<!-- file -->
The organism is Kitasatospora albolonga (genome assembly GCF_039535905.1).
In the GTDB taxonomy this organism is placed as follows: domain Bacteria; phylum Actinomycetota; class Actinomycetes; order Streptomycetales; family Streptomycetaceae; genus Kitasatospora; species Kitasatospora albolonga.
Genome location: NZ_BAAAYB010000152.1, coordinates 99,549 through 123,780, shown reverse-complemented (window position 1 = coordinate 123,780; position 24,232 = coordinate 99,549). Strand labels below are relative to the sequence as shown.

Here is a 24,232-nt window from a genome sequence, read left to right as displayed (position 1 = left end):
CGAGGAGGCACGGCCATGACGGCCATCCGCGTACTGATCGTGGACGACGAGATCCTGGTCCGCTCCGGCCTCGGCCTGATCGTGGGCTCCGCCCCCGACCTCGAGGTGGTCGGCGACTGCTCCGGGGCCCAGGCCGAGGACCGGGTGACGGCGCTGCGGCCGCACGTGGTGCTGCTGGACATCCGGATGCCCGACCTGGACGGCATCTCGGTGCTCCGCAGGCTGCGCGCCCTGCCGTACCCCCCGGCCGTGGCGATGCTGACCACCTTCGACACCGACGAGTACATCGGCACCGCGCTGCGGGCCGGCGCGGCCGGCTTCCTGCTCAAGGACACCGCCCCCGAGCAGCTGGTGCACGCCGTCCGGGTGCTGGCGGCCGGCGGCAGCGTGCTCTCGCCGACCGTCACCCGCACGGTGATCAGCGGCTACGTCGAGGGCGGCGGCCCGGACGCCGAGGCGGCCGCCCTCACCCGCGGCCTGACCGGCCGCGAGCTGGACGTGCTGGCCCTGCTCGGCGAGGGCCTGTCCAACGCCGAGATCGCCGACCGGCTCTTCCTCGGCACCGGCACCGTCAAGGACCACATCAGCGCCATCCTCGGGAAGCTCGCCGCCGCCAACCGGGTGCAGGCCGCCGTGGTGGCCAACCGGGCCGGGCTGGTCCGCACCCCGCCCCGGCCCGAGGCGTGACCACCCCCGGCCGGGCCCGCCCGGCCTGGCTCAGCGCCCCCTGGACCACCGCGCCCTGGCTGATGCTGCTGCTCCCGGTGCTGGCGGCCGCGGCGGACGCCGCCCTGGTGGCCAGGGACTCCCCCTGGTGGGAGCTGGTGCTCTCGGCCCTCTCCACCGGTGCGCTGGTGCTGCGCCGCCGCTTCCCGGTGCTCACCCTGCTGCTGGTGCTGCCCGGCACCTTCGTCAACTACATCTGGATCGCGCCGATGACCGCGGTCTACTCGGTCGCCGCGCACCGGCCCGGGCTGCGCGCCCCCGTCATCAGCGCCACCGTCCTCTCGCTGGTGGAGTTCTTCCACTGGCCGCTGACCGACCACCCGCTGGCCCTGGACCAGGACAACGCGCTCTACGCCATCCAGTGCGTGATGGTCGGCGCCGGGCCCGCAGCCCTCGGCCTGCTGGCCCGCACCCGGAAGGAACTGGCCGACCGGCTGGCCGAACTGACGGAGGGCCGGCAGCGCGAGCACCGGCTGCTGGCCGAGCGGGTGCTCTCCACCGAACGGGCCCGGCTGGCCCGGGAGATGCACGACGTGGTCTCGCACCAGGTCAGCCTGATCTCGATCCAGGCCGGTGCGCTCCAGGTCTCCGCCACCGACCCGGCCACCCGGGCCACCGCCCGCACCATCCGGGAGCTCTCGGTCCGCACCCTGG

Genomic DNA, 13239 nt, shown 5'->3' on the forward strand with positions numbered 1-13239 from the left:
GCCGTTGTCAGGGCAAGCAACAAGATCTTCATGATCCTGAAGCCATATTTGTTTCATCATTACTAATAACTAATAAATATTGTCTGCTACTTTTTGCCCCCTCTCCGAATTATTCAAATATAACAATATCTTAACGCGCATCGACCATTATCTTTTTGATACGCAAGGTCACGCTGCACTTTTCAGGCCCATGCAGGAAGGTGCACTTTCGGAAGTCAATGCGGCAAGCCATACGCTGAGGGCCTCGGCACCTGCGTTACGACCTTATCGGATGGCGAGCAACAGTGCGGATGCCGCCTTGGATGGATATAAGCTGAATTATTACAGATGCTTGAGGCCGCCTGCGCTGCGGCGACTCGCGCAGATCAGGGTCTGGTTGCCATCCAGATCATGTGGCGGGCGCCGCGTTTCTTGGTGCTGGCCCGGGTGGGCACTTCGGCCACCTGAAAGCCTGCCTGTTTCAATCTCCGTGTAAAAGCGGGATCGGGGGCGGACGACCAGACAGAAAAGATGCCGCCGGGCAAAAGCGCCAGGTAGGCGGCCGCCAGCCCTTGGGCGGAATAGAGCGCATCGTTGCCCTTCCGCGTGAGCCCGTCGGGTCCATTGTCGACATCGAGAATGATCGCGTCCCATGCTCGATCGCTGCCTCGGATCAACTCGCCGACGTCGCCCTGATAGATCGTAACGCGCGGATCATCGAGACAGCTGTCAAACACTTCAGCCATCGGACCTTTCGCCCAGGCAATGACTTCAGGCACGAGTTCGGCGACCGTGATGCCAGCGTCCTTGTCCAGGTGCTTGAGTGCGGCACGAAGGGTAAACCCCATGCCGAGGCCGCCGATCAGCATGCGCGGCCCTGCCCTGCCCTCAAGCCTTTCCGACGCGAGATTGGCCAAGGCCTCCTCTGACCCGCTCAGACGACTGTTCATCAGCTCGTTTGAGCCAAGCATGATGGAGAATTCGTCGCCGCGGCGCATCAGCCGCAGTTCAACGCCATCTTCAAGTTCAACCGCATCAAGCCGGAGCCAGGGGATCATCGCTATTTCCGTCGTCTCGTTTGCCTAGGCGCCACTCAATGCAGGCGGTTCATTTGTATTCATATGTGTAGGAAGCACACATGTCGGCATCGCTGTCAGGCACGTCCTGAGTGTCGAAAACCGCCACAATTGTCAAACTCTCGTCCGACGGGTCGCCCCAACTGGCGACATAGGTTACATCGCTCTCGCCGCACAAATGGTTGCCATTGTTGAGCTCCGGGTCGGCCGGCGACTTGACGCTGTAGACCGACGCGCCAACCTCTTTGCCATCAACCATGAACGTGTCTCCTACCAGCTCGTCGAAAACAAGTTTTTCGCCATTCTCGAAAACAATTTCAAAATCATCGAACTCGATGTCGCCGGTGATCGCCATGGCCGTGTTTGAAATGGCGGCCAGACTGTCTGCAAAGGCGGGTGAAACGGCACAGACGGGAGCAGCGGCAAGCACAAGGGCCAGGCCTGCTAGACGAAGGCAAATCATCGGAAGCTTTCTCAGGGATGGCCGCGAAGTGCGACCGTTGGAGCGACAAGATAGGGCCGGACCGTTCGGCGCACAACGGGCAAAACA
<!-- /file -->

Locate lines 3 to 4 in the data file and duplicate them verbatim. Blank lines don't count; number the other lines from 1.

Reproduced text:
Genome location: NZ_BAAAYB010000152.1, coordinates 99,549 through 123,780, shown reverse-complemented (window position 1 = coordinate 123,780; position 24,232 = coordinate 99,549). Strand labels below are relative to the sequence as shown.

Here is a 24,232-nt window from a genome sequence, read left to right as displayed (position 1 = left end):